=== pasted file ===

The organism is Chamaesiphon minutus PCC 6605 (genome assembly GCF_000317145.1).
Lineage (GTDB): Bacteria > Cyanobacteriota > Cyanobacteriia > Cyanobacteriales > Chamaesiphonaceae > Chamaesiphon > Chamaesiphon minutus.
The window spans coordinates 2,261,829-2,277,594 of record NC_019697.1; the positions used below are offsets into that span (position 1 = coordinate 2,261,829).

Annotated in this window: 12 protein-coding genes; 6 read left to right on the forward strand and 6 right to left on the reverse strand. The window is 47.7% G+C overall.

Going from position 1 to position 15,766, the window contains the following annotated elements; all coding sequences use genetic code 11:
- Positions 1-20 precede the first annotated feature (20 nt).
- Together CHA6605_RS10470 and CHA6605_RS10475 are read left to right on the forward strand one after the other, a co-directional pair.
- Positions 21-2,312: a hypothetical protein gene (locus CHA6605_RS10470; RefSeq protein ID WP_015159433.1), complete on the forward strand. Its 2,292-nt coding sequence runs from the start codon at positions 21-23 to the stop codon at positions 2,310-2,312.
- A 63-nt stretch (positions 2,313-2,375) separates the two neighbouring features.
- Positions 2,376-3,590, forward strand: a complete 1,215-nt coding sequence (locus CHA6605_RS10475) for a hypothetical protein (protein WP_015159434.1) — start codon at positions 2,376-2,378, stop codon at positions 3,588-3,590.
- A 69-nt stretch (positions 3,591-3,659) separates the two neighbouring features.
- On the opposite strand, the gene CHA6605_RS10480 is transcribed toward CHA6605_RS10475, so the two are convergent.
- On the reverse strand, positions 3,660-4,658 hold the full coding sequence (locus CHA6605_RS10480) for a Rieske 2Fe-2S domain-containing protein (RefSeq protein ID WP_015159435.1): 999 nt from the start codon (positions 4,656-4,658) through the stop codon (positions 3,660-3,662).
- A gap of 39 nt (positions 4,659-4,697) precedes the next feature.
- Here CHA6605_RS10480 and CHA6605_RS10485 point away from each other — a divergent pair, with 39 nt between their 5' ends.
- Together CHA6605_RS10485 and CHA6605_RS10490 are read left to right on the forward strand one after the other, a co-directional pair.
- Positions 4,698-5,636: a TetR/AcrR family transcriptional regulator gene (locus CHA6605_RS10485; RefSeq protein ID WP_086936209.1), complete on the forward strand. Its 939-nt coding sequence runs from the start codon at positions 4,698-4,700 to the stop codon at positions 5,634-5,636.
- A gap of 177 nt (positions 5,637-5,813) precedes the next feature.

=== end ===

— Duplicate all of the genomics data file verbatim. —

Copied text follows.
The organism is Chamaesiphon minutus PCC 6605 (genome assembly GCF_000317145.1).
Lineage (GTDB): Bacteria > Cyanobacteriota > Cyanobacteriia > Cyanobacteriales > Chamaesiphonaceae > Chamaesiphon > Chamaesiphon minutus.
The window spans coordinates 2,261,829-2,277,594 of record NC_019697.1; the positions used below are offsets into that span (position 1 = coordinate 2,261,829).

Annotated in this window: 12 protein-coding genes; 6 read left to right on the forward strand and 6 right to left on the reverse strand. The window is 47.7% G+C overall.

Going from position 1 to position 15,766, the window contains the following annotated elements; all coding sequences use genetic code 11:
- Positions 1-20 precede the first annotated feature (20 nt).
- Together CHA6605_RS10470 and CHA6605_RS10475 are read left to right on the forward strand one after the other, a co-directional pair.
- Positions 21-2,312: a hypothetical protein gene (locus CHA6605_RS10470; RefSeq protein ID WP_015159433.1), complete on the forward strand. Its 2,292-nt coding sequence runs from the start codon at positions 21-23 to the stop codon at positions 2,310-2,312.
- A 63-nt stretch (positions 2,313-2,375) separates the two neighbouring features.
- Positions 2,376-3,590, forward strand: a complete 1,215-nt coding sequence (locus CHA6605_RS10475) for a hypothetical protein (protein WP_015159434.1) — start codon at positions 2,376-2,378, stop codon at positions 3,588-3,590.
- A 69-nt stretch (positions 3,591-3,659) separates the two neighbouring features.
- On the opposite strand, the gene CHA6605_RS10480 is transcribed toward CHA6605_RS10475, so the two are convergent.
- On the reverse strand, positions 3,660-4,658 hold the full coding sequence (locus CHA6605_RS10480) for a Rieske 2Fe-2S domain-containing protein (RefSeq protein ID WP_015159435.1): 999 nt from the start codon (positions 4,656-4,658) through the stop codon (positions 3,660-3,662).
- A gap of 39 nt (positions 4,659-4,697) precedes the next feature.
- Here CHA6605_RS10480 and CHA6605_RS10485 point away from each other — a divergent pair, with 39 nt between their 5' ends.
- Together CHA6605_RS10485 and CHA6605_RS10490 are read left to right on the forward strand one after the other, a co-directional pair.
- Positions 4,698-5,636: a TetR/AcrR family transcriptional regulator gene (locus CHA6605_RS10485; RefSeq protein ID WP_086936209.1), complete on the forward strand. Its 939-nt coding sequence runs from the start codon at positions 4,698-4,700 to the stop codon at positions 5,634-5,636.
- A gap of 177 nt (positions 5,637-5,813) precedes the next feature.